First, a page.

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Canal Maintenance Program

About This Project

Valley Water is proposing the Canal Maintenance Program to provide a coordinated, consistent, and efficient approach to preventative, routine, and corrective maintenance of approximately 25 miles of operable and inoperable canals. Timely completion of canal maintenance is critical to protecting public safety, reducing maintenance costs, reducing the risk of inadvertent damage to private and public property associated with deferred maintenance, and minimizing and reducing impacts to sensitive species, their habitats, and the environment. 

Canal Maintenance activities include, but are not limited to: vegetation management; sediment removal; erosion control and bank stabilization; minor repairs to the canal lining and walls; culvert repairs and replacement; access road maintenance; management of animal burrows; and other minor maintenance activities.

Implementation of the Canal Maintenance Program would not change future canal operations or uses.

Proposed Canal Maintenance Program
On Target
Environmental Review
Campbell, Los Gatos, San Jose, Morgan Hill and unincorporated areas
Water Utility Enterprise Fund (Fund 61)
News and UpdatesNews and Updates
Reports and DocumentsReports and Documents
Environmental and Community BenefitsEnvironmental and Community Benefits
History and BackgroundHistory and Background
News & Updates

January 10, 2024 – Canal Maintenance Program Notice of Preparation and Scoping Meeting

The environmental review for the Canal Maintenance Program has begun! In accordance with the California Environmental Quality Act (CEQA) and the State CEQA Guidelines, the Santa Clara Valley Water District (Valley Water)—the CEQA Lead Agency—has prepared a Notice of Preparation (NOP) of an Environmental Impact Report (EIR) in connection with Valley Water’s proposed Canal Maintenance Program. The NOP provides a brief description of the project, including the canals and canal maintenance activities, and the potential environmental effects of the project. The NOP is available for public review and can be accessed online:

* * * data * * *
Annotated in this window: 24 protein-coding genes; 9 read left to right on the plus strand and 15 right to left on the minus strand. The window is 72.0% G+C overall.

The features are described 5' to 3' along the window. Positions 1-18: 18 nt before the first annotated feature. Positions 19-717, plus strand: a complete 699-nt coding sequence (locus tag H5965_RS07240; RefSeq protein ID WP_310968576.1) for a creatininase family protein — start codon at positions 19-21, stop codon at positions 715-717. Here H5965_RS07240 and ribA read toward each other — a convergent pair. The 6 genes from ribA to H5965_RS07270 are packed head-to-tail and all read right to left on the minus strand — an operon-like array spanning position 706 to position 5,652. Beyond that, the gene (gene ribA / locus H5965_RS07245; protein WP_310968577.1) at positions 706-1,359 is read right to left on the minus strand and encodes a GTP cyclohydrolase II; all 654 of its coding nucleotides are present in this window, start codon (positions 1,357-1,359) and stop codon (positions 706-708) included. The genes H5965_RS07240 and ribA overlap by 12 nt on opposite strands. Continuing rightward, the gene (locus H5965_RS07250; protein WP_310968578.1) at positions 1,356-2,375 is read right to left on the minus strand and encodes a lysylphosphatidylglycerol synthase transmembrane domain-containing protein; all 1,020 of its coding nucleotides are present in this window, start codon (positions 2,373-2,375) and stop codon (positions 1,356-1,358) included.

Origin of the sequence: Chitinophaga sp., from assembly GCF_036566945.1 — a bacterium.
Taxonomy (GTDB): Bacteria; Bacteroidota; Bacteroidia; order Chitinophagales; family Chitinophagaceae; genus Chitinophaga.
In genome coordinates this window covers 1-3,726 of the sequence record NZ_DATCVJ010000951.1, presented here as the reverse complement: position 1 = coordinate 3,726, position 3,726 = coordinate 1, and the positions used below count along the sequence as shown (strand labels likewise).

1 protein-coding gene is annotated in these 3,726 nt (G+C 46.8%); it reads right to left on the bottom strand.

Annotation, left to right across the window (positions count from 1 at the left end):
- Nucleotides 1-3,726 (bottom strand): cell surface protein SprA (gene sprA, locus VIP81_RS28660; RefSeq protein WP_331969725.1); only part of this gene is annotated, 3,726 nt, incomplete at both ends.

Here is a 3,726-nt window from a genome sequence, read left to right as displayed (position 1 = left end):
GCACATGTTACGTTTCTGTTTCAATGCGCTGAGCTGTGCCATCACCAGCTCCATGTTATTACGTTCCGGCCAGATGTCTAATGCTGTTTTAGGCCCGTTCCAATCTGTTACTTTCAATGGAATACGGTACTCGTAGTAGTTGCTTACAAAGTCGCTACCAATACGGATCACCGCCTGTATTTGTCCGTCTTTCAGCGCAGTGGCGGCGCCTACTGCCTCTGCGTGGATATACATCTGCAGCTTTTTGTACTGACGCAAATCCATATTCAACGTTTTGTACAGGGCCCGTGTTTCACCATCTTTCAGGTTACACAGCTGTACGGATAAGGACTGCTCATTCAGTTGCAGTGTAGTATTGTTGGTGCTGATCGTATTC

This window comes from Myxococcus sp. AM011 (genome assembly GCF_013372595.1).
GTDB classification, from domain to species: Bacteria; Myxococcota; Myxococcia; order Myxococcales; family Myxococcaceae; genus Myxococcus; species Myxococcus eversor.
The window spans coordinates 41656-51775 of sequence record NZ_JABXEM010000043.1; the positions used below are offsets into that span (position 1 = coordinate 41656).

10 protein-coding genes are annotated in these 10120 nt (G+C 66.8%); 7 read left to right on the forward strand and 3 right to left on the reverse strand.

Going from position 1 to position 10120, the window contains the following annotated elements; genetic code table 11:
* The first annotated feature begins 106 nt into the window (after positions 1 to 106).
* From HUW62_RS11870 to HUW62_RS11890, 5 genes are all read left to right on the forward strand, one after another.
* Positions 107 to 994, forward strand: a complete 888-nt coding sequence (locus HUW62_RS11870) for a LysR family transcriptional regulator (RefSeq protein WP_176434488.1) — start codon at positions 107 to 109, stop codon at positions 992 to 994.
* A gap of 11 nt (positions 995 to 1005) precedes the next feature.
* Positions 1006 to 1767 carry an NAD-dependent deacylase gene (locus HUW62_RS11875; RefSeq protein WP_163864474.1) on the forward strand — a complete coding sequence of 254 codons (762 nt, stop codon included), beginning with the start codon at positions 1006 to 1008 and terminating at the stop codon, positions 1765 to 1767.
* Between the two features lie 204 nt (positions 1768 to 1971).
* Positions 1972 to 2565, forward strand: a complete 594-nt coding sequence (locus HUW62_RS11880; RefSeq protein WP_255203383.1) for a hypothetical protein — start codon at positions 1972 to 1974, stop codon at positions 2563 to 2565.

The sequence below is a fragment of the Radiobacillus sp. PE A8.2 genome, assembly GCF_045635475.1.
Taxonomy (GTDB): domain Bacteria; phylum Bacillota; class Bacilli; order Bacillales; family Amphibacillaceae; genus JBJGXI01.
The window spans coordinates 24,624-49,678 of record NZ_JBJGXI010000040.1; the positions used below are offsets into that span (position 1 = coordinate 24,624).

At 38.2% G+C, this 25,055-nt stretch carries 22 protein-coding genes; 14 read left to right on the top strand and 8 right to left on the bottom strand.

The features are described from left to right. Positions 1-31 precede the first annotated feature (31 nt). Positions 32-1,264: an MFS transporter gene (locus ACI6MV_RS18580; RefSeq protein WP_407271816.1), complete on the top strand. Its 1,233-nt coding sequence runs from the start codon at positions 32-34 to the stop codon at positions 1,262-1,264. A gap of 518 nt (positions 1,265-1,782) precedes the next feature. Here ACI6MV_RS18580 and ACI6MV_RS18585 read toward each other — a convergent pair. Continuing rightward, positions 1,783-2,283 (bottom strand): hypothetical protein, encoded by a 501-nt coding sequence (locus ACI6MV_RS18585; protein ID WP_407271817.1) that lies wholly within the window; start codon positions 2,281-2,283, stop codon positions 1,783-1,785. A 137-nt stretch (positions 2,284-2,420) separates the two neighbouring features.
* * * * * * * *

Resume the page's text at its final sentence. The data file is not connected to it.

The NOP initiates the CEQA process and EIR scoping period through which Valley Water will refine the scope of issues and environmental information that should be included in the Draft EIR. The Draft EIR will evaluate the possible environmental impacts of the project and identify mitigation measures and project alternatives that avoid, minimize, or reduce the project’s adverse environmental effects.

Valley Water is seeking input from public agencies, members of the public, and other interested parties on the scope of issues and content of the environmental information that should be included in the Draft EIR.

To view a recording of the Jan. 25, 2024 Scoping Meeting click here

To view the Canal Maintenance Program Notice of Preparation click here

To view the canal locations click here

To view the presentation click here


Environmental & Community Benefits

Once approved, the Canal Maintenance Program will:

  • Protect public safety and private property from potential hazards such as localized flooding, erosion, and bank instability along 25 miles of canals.
  • Maintain the structural and functional integrity of operable canals that are used to provide a reliable water supply source for the region.
  • Avoid or minimize impacts to the environment, sensitive species, and habitat related to canal maintenance.
History & Background

Valley Water’s canals were built in the 1930s and 1950s to transfer water supplies to surface storage reservoirs and groundwater recharge facilities throughout Santa Clara County. Although a handful of the canals are still in operation and remain a critical part of Valley Water’s water distribution system, most haven’t been used to transport water supplies for decades and are inoperable. Regardless of status, all of Valley Water’s canals collect and convey incidental stormwater runoff, provide some flood protection benefits for nearby developments, and require maintenance. The timely completion of maintenance is essential to maintaining the functionality and reliability of operable canals, reducing the risk of localized flooding and damage to private and public property resulting from deferred maintenance, and protecting public safety.